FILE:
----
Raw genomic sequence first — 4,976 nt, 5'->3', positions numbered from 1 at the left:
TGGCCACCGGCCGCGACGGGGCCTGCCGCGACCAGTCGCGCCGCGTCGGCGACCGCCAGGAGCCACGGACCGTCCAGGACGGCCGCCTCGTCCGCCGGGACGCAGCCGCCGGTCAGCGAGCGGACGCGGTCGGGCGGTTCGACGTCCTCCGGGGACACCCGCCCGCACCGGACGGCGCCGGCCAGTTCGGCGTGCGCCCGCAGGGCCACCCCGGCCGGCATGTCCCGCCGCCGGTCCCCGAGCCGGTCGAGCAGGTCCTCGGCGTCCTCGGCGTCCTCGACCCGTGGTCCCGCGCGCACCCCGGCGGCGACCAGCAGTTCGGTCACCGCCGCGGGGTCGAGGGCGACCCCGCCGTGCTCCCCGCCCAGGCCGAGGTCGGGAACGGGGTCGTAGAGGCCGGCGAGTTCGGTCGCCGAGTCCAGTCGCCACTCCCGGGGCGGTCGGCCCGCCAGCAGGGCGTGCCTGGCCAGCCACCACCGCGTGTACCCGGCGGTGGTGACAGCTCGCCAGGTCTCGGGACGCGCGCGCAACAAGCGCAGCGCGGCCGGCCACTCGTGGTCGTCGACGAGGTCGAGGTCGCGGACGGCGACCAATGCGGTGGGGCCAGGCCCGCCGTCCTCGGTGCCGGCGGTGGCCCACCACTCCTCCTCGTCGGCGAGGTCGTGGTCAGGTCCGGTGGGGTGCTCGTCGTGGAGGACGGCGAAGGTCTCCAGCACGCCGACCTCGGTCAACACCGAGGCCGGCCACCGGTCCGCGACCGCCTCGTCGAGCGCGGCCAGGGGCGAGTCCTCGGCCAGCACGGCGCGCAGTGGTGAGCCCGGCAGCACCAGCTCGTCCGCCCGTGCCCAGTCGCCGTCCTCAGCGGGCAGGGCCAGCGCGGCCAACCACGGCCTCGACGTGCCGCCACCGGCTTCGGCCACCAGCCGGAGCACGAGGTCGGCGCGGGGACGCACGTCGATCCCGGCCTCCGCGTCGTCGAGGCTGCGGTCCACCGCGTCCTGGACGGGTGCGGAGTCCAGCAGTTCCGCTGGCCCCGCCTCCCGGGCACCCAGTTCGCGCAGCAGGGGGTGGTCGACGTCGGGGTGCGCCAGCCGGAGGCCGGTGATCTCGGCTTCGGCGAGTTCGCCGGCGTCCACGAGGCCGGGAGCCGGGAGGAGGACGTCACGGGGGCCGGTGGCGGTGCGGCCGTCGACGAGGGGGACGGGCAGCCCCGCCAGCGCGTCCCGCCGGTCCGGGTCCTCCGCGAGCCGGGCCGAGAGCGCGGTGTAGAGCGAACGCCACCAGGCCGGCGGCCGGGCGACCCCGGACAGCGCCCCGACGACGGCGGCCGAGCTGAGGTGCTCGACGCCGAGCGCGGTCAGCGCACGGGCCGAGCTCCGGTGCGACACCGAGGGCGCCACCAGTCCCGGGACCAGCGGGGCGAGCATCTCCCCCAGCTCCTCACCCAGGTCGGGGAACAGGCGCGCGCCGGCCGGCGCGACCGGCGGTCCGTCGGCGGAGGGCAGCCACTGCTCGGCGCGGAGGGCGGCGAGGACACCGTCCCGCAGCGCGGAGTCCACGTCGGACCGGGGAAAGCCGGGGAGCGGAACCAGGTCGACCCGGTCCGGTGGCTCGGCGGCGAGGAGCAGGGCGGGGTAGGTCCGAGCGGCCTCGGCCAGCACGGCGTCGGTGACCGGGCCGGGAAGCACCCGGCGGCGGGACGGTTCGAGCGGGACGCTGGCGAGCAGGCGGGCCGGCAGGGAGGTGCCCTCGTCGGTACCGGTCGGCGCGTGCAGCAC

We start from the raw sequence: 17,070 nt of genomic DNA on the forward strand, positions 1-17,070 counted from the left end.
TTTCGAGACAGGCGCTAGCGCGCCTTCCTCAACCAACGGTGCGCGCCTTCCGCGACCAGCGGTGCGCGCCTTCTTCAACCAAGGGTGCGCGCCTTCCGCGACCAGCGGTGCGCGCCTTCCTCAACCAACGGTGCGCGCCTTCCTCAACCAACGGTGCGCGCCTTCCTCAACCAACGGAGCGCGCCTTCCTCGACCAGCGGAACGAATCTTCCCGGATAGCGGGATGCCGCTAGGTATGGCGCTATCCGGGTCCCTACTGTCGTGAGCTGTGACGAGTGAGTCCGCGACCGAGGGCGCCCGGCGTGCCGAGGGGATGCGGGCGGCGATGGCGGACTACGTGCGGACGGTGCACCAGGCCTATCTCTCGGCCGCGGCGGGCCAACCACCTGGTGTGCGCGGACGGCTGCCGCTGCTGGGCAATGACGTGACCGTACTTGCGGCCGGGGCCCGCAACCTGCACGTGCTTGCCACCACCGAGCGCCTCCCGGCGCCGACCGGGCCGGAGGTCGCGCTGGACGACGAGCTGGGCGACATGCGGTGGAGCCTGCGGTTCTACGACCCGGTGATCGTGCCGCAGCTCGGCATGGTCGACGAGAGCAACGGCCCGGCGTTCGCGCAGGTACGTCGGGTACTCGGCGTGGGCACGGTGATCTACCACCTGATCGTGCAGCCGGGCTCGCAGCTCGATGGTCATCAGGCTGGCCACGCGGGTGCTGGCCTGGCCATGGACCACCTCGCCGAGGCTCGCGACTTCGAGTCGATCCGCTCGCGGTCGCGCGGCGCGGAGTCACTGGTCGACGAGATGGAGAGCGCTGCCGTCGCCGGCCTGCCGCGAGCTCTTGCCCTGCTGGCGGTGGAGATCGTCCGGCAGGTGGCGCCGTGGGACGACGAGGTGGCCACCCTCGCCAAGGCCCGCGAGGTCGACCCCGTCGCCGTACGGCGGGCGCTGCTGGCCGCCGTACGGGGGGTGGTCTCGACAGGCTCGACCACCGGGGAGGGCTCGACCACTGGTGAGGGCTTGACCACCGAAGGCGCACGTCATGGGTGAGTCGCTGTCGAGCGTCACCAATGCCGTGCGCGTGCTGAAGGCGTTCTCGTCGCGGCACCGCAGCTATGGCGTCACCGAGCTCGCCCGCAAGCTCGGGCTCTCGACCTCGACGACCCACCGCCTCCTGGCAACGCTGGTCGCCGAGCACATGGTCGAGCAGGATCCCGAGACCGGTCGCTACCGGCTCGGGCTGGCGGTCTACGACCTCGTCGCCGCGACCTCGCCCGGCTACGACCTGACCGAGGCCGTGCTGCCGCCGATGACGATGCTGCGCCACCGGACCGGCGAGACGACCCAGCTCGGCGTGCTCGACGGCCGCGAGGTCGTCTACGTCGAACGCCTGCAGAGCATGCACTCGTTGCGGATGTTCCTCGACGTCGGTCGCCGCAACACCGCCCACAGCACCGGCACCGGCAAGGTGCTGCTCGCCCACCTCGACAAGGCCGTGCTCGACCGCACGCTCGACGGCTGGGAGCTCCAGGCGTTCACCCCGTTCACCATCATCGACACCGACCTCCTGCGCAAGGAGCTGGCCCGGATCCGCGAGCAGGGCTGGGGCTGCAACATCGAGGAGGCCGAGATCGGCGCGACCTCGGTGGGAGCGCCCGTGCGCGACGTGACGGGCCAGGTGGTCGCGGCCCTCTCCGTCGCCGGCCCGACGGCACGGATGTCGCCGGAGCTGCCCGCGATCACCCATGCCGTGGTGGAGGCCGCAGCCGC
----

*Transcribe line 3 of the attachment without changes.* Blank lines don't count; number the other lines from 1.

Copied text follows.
We start from the raw sequence: 17,070 nt of genomic DNA on the forward strand, positions 1-17,070 counted from the left end.